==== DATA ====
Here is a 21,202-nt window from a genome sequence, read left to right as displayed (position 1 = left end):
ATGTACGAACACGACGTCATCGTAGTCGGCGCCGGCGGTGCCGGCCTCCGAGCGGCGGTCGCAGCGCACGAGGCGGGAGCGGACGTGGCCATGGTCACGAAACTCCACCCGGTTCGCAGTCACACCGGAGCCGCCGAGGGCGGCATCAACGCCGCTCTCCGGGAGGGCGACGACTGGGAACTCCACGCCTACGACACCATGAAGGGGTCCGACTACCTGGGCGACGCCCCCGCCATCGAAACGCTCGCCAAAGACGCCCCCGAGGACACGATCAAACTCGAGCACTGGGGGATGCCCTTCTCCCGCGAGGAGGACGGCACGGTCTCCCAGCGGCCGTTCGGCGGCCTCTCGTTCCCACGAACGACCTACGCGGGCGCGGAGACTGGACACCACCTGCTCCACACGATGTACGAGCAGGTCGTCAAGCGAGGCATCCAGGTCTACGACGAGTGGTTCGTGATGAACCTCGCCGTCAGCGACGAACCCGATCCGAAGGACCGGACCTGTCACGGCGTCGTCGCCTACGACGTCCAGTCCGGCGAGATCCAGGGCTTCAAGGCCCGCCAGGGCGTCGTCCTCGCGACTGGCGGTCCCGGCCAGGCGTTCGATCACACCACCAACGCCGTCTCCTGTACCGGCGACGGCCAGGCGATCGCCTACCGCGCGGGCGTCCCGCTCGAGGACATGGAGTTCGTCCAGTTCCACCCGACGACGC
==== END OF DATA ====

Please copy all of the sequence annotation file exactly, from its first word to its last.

Here is a 21,202-nt window from a genome sequence, read left to right as displayed (position 1 = left end):
ATGTACGAACACGACGTCATCGTAGTCGGCGCCGGCGGTGCCGGCCTCCGAGCGGCGGTCGCAGCGCACGAGGCGGGAGCGGACGTGGCCATGGTCACGAAACTCCACCCGGTTCGCAGTCACACCGGAGCCGCCGAGGGCGGCATCAACGCCGCTCTCCGGGAGGGCGACGACTGGGAACTCCACGCCTACGACACCATGAAGGGGTCCGACTACCTGGGCGACGCCCCCGCCATCGAAACGCTCGCCAAAGACGCCCCCGAGGACACGATCAAACTCGAGCACTGGGGGATGCCCTTCTCCCGCGAGGAGGACGGCACGGTCTCCCAGCGGCCGTTCGGCGGCCTCTCGTTCCCACGAACGACCTACGCGGGCGCGGAGACTGGACACCACCTGCTCCACACGATGTACGAGCAGGTCGTCAAGCGAGGCATCCAGGTCTACGACGAGTGGTTCGTGATGAACCTCGCCGTCAGCGACGAACCCGATCCGAAGGACCGGACCTGTCACGGCGTCGTCGCCTACGACGTCCAGTCCGGCGAGATCCAGGGCTTCAAGGCCCGCCAGGGCGTCGTCCTCGCGACTGGCGGTCCCGGCCAGGCGTTCGATCACACCACCAACGCCGTCTCCTGTACCGGCGACGGCCAGGCGATCGCCTACCGCGCGGGCGTCCCGCTCGAGGACATGGAGTTCGTCCAGTTCCACCCGACGACGC